Seven Questions with Author Samantha Grosser [INTERVIEW]

Samantha Grosser

Besotted with Shakespeare since childhood, writing about the world’s most famous bard comes naturally for novelist Samantha Grosser. (Photo courtesy Samantha Grosser, Facebook)

After writing several period pieces surrounding World War II and the translation of the King James Bible, novelist Samantha Grosser turns her attention to England’s most infamous playwright, William Shakespeare. In her latest novel, she crafts a story around the play Macbeth and the raffish world within the Globe Theater. In this exclusive interview, I am delighted to discover that Sam is as fascinating as her subject matter. —JRW Read more of this post

‘Claiming My Place’ is a Sobering and Courageous Account of What it Takes to Survive Intolerant Mankind [REVIEW]

Barbara and Sabina in Munich

Barbara (center) and Sabina with other survivors at the Jewish Relief Center at the Deutsches Museum, Munich, fall 1945. (Photo courtesy Farrar Straus Giroux)

Diamond Review BannerA young woman with a bright future ahead of her finds herself trapped at the epicenter of the Holocaust. Using her wits as her only weapon, she is compelled to make a choice that will become her most closely guarded secret, one that will change the very trajectory of her life. Who is Barbara Reichmann? Find out in the unforgettable true story, Claiming My Place. Read more of this post

Danger Lurks Behind Every Corner in Candace Robb’s ‘A Murdered Peace’ [BOOK BLAST]

Candace Robb's A MURDERED PEACE book blast banner

Royal secrets. Dangerous liaisons. A conspiracy that could destroy the throne. All the best literary elements are here in Candace Robb’s third installment of the Kate Clifford saga, A Murdered Peace. But this time out, someone close to Kate is hiding something, and she doesn’t know if he can be trusted. Will she discover what lurks behind the facade before it is too late? Welcome to York, where nothing and no one is what it appears.  Read more of this post

Queens Don’t Play: Fear and Gender Equality in Elizabeth’s Court [GUEST POST]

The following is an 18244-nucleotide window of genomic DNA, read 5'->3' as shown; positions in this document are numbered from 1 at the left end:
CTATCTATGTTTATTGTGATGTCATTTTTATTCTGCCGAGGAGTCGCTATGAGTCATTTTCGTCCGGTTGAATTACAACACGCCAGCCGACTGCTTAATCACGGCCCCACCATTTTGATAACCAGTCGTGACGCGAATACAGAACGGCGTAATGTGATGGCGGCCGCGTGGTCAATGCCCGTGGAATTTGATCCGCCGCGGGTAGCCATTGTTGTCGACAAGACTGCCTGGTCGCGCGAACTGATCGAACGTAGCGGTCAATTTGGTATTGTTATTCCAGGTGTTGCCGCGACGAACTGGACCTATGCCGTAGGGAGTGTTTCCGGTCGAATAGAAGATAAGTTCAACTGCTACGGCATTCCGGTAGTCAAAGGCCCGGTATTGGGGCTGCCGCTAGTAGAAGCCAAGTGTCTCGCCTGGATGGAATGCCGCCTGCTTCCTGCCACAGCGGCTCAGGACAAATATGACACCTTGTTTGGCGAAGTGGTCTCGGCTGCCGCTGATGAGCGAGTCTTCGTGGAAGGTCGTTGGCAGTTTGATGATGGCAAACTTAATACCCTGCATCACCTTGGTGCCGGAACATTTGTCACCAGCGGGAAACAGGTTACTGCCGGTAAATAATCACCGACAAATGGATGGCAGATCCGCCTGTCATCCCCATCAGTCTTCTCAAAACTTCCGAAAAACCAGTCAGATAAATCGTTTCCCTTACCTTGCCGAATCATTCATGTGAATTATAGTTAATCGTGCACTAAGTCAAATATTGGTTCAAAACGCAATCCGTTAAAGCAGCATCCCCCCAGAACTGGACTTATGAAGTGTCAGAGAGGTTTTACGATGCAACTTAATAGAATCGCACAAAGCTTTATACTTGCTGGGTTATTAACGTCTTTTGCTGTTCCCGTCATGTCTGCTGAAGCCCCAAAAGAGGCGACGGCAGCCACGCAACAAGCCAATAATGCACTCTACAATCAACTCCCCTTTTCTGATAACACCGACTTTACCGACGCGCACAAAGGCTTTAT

Elizabeth Receiving Dutch Ambassadors, 1560s

Queen Elizabeth I lived during a precarious time for women. Still, she had a knack for handling the men in her life. (Elizabeth Receiving Dutch Ambassadors, 1560s by Levina Teerlinc, Public Domain)

We love a good mystery… especially when it transports us to a time and place we could never go on our own. In Suzanne M. Wolfe’s new novel, A Murder by Any Name, readers are taken to Elizabethan England, where the queen’s ladies in waiting are being killed off one by one, and only one man can find the killer. This premise made us wonder if while researching this story, whether or not Ms. Wolfe discovered any disparities between how the Queen dealt with men versus women. If so, to what extent did fear play a factor in how she dealt with each gender? The author answers all our questions in today’s fascinating guest post. Enjoy! —J&H Read more of this post

Love Sees Past Race in Sarah Creviston Lee’s ‘The War Between Us’ [EXCERPT]

Sarah Creviston Lee's THE WAR BETWEEN US blog tour bannerIt never fails to surprise me. No matter how many novels I read set against the backdrop of World War II, no two stories are ever identical. Because so many nations were involved in the conflict, the war tore everyone apart. But even in the midst of great turmoil and grief, stories of survival and courage and undeniable love continue to emerge. That’s why I love Sarah Creviston Lee’s book, The War Between Us. In it, she captures the dramatic, captivating and bittersweet romance between two people who should never have fallen in love. All these years after WWII, it is a story that is simultaneously touching, heartfelt, and relevant to today’s turbulent social climate. I think you’ll see what I mean when you read the excerpt below. Enjoy! —Jathan Read more of this post